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NASA's global warming factsheet

NASA's global warming factsheet | Geography Yr7 | Scoop.it
Global warming is happening now, and scientists are confident that greenhouse gases are responsible. To understand what this means for humanity, it is necessary to understand what global warming is, how scientists know it's happening, and how they predict future climate.

 

Once the world’s fourth largest lake, the mighty Aral Sea is now in it’s death throws. Starved of it’s lifeblood of the waters of the Syr Darya and the Amu Darya rivers, the sea has been shrinking for the last 40 years.

 

Are the ozone hole and global warming related?What can we do about global warming?What if global warming isn’t as severe as predicted?Why is global warming a problem?Has the Sun been more active in recent decades, and could it be responsible for some global warming?If Earth has warmed and cooled throughout history, what makes scientists think that humans are causing global warming now?How do scientists know that Mauna Loa’s volcanic emissions don’t affect the carbon dioxide data collected there?Do satellite observations of atmospheric temperatures agree with surface-based observations and model predictions?What does NASA have to do with global warming?Are there natural processes that can amplify or limit global warming?If we immediately stopped emitting greenhouses gases, would global warming stop?If we stabilized greenhouse gas emissions at today’s rates, would global warming stop?
Via Dr. Stefan Gruenwald, Lorraine Chaffer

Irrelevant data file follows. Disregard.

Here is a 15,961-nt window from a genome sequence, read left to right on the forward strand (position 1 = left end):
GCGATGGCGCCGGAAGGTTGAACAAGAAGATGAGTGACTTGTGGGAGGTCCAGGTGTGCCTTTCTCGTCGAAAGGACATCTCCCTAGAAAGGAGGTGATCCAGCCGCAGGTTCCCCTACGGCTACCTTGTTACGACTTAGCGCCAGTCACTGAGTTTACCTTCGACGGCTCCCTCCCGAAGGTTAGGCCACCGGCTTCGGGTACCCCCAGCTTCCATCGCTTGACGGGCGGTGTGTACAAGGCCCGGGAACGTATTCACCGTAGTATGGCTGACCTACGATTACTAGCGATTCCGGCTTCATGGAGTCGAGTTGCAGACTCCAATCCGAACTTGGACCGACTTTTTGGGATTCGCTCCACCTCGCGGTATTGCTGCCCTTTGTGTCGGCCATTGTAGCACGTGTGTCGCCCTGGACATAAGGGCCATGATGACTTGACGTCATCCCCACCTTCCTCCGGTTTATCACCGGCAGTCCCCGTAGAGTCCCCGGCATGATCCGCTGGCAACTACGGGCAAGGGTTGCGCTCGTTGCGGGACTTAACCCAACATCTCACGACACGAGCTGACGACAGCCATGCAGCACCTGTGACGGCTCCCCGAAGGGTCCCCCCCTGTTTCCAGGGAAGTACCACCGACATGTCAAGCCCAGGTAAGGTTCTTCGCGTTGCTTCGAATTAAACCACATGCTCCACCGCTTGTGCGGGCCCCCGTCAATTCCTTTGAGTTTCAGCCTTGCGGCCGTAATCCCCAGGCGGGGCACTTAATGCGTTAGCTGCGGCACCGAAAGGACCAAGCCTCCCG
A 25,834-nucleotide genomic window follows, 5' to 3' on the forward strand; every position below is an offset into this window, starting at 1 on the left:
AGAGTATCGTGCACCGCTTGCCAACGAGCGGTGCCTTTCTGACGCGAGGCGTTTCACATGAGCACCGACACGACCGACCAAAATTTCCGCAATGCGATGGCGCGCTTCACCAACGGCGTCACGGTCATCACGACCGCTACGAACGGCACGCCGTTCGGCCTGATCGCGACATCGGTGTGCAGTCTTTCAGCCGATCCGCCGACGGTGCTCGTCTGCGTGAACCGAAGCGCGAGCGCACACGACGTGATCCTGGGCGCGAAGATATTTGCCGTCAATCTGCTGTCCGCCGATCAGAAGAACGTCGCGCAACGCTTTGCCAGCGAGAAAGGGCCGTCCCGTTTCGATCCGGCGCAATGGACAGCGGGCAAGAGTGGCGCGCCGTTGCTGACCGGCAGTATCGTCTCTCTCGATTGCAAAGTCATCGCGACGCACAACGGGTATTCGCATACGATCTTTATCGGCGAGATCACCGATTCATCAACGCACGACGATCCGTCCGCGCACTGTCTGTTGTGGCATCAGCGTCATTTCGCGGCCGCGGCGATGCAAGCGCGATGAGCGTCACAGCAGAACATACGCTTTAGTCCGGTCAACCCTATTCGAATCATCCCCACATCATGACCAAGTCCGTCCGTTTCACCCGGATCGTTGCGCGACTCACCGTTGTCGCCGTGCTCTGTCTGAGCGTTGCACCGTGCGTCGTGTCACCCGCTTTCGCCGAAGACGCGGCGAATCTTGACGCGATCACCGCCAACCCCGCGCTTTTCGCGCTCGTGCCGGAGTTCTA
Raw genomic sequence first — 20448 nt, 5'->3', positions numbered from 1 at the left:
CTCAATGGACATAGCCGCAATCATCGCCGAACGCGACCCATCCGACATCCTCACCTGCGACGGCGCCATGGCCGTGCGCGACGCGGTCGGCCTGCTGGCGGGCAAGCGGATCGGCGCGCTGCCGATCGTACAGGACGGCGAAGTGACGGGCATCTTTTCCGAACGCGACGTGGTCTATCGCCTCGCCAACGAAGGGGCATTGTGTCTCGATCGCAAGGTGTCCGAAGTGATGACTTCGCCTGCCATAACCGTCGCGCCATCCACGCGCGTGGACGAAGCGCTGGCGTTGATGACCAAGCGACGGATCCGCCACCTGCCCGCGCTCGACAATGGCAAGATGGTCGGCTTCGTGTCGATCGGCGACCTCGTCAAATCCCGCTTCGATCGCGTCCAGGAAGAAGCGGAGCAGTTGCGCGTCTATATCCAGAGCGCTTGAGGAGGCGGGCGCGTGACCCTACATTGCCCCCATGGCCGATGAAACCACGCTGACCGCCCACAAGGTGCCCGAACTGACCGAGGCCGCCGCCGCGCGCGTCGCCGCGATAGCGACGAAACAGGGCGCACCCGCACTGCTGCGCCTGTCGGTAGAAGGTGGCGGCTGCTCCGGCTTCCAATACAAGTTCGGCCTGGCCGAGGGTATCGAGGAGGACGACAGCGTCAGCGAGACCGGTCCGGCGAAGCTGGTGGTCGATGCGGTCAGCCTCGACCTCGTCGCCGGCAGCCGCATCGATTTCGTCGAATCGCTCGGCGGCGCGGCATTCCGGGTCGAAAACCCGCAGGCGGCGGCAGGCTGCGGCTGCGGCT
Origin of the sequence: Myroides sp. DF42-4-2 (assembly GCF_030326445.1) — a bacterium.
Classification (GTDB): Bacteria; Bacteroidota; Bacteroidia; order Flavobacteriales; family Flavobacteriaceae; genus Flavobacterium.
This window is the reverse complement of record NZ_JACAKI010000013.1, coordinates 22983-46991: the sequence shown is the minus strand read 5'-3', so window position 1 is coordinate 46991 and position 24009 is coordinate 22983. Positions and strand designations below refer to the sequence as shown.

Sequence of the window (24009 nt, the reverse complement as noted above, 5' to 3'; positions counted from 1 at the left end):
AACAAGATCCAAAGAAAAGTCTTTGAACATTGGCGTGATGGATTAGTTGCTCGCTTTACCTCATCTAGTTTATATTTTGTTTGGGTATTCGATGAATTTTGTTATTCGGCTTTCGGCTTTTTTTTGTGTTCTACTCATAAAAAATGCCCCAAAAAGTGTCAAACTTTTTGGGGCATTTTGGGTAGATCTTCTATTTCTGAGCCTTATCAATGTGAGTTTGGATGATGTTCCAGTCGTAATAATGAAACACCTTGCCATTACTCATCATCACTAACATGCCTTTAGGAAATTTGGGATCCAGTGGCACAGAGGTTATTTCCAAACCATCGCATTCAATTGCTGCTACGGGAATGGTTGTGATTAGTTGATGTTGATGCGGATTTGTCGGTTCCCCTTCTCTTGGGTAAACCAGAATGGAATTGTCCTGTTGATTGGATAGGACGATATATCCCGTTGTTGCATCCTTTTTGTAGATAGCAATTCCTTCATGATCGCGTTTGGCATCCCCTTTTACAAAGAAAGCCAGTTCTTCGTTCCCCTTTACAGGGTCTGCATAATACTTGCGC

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Eli Levine's curator insight, April 8, 8:10 AM

It is an idiot who believes that humanity does not impact their own home through their activity.  It is also pretty stupid to select financial, material wealth over health, well being and sustainability, from a biological and sociological point of view.

 

Yet this is precisely what humanity has chosen to do.

 

At least, the sections of humanity who make decisions as to what happens in our world.  The rest of us are merely guilty of complacency and lack of access to real power (which is proactively enforced by those who currently hold defacto power in our world; the same people who are responsible for making the policy regimen that is causing global warming and greenhouse gas emissions to increase, remain the same or insignificantly decrease).

 

There's a reason how we're all going to die.  Looks like humanity is just going to be one brief little spark in the geological and cosmological history of our planet and universe.

 

A shame, since we have so much potential, if it weren't for those diseased brains sitting in places of power, consequence and authority.

 

Think about it.

Rescooped by Clare Rafferty from Lorraine's Australian Geography Curriculum YEAR 7 Water in the World
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UN-Water Statistics

UN-Water Statistics | Geography Yr7 | Scoop.it
UN-Water is currently working on the identification of a set of key indicators for the water sector that can be used at a global, regional and national level.

Via Geography Teachers' Association of Victoria Inc. (GTAV), Lorraine Chaffer
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Geography Teachers' Association of Victoria Inc. (GTAV)'s curator insight, October 10, 2013 4:29 AM

Links to a myriad of resources here which touch nearly all the CDs.

Rescooped by Clare Rafferty from Lorraine's Australian Geography Curriculum YEAR 7 Water in the World
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The future of water in Australia

The future of water in Australia | Geography Yr7 | Scoop.it
Jeremy Fernandez looks at how we extract, move, store and use water in Australia.

Via Lorraine Chaffer